I didn't say that last part last week. Now, the thing I want to say, which I also said last week, the Buddha Dharma is understood not by a person, like as, for example, this person. Did you get that, that Reb says that? I'm copying ancestors. The Buddha Dharma is not understood by this person. The Buddha Dharma is understood by our relationship. Our relationship realizes Buddha Dharma, which means in both senses the word realize. Our relationship understands the most profound truth and our relationship makes it real. And there's no other way to make it real outside of our relationship.


We can't make it real, like it can't be made real just with me leaving you out. And you can't do it without me either. We don't have to get into that because that's not possible to have anything like that going on. What we do have is what is possible and that is we have relationships. And our relationship is realizing Buddha Dharma. And it's an open-ended process of realization. We're not done. Our relationship is not over. It's ongoing realization of the Buddha Dharma. That's our relationship. Now, there's some instruction on how to have a relationship that's part of what... Our relationship is realizing Buddha Dharma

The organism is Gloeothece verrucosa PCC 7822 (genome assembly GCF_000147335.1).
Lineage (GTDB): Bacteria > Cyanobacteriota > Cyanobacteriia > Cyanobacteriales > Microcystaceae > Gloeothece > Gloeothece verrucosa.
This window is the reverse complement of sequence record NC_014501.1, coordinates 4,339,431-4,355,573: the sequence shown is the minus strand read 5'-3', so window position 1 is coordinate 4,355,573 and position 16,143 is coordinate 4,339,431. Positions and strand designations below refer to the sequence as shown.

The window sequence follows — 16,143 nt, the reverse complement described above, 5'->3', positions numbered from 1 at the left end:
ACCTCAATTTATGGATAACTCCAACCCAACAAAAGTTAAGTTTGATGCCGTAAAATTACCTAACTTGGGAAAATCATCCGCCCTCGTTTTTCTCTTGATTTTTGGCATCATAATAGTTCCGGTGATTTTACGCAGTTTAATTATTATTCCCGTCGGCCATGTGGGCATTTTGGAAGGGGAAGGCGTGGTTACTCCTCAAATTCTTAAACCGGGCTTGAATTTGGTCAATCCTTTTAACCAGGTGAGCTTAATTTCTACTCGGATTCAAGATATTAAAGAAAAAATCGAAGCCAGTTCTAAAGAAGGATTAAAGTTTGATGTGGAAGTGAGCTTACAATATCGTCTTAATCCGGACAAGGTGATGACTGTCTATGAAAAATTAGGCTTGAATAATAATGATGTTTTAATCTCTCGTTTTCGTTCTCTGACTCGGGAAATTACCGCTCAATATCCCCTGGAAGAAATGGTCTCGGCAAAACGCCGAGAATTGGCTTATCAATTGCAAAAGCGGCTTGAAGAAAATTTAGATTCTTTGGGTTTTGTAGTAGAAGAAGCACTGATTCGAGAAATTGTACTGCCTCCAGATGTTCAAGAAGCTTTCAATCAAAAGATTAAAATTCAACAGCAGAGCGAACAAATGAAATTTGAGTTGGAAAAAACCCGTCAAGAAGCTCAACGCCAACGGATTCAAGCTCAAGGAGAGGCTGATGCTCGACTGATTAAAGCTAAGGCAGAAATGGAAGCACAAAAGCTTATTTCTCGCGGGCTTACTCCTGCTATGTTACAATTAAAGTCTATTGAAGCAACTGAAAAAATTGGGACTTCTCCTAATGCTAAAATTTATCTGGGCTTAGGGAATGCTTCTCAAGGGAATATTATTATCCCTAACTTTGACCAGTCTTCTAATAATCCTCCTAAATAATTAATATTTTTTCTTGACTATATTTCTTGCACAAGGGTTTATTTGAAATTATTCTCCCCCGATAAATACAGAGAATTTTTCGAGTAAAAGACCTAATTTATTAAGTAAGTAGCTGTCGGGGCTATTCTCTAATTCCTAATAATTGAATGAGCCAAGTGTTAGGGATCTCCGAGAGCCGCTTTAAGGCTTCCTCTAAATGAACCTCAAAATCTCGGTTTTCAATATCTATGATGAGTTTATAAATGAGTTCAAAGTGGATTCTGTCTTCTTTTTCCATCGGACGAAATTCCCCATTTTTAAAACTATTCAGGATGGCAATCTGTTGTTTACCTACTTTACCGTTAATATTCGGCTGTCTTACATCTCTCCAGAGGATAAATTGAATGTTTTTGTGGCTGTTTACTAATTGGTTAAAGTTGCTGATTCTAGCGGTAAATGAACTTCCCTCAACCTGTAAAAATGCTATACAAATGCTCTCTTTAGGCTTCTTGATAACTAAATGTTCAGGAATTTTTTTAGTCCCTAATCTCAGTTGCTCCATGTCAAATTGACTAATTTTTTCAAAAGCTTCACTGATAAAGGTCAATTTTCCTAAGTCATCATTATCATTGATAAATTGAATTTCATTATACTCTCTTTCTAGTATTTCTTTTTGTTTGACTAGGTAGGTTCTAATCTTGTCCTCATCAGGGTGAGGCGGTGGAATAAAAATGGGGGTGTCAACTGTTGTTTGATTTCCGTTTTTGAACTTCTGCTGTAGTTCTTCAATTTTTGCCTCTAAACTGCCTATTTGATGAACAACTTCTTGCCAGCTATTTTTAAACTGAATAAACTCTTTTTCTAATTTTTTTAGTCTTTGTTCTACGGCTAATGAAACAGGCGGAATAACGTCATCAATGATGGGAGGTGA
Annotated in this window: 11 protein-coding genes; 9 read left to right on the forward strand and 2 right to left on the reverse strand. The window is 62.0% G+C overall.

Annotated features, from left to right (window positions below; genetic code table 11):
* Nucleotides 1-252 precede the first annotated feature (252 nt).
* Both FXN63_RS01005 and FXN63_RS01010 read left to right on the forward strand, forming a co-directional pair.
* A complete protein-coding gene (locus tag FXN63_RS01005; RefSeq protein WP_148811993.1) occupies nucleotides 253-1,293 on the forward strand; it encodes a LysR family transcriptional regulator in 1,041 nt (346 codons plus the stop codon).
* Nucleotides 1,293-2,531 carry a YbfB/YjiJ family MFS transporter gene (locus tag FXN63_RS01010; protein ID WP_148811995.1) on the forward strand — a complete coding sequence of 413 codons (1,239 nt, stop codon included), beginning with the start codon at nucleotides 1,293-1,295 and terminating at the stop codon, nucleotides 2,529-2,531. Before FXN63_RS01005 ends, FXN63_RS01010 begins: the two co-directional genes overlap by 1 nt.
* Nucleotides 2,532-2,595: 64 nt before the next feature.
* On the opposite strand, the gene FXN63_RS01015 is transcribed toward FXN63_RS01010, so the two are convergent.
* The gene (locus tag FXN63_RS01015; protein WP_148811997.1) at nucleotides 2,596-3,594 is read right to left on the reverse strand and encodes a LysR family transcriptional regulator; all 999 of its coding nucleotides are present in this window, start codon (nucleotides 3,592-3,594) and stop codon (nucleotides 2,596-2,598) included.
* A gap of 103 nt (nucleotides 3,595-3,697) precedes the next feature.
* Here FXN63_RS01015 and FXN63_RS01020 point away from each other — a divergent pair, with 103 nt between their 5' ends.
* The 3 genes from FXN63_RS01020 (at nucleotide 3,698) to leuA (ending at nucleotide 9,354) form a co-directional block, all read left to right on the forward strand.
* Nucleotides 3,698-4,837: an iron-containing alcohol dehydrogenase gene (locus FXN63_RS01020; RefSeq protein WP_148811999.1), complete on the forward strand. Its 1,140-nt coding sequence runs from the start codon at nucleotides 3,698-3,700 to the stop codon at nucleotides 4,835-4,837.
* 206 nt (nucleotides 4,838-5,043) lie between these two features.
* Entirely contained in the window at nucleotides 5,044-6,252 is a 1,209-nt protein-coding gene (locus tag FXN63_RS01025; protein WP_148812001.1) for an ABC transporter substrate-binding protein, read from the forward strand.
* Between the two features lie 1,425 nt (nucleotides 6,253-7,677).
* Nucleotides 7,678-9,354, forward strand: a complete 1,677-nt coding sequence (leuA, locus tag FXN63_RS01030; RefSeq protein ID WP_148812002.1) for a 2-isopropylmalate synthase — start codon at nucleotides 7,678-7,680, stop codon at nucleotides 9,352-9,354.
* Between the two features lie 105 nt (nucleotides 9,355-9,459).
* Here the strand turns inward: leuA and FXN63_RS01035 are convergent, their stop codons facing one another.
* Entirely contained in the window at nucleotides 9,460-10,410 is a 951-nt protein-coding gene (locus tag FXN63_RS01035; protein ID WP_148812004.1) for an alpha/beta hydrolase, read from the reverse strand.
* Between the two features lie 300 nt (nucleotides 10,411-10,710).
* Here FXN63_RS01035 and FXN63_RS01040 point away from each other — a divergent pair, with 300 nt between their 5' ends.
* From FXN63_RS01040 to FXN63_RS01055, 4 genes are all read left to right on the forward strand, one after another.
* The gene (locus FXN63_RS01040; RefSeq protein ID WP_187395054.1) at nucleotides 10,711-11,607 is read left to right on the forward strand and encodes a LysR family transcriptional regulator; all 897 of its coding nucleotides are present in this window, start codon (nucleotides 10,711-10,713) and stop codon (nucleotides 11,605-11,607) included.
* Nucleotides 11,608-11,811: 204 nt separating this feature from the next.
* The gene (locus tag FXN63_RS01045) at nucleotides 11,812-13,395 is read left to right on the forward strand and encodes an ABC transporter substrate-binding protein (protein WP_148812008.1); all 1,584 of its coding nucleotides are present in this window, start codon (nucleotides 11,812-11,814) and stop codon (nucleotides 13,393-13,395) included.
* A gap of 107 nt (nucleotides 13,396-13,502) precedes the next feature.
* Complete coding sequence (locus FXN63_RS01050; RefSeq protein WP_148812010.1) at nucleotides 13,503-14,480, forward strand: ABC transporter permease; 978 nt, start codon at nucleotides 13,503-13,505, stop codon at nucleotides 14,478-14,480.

and part of realizing Buddha Dharma is our relationship is calling for Buddha Dharma and Buddha Dharma is responding to our relationship and feeding it instructions about how to negotiate a relationship. For example, Buddha Dharma is sending a message to our relationship and the message is, everything's questionable. Everything's questionable is instructions for how to have a relationship. Now, some people actually have no problem thinking that everything everybody else says is questionable, but they leave themselves out. So it's okay to think that what those people are saying is questionable. But remember, what you're thinking at that moment is questionable too. Like someone could come up to you and say, may I ask you a question? And you say, what? Oh, nevermind. Oh, what do you want to ask me? Do you think that what they think is questionable? Yeah, I do.


Could I ask you some more questions? Okay. For the sake of realization of Buddha Dharma, keep asking me questions. So, the teacher, Siddhartha Krishnamurti, for the sake of... He wasn't doing me a favor. He was doing... He was, for the sake of Buddha Dharma, he was listening to me and responding to me. And he didn't necessarily answer my questions, though. He might have. So that's something from last week about... Oh, and again, it's not necessarily the case. If I'm talking and you don't understand what I'm saying, that's not exactly the same as saying... This is not exactly the same as saying that I'm talking the Buddha Dharma. That what I'm saying is the Buddha Dharma. It's not quite like saying that. However, everything I'm saying is a door to Buddha Dharma.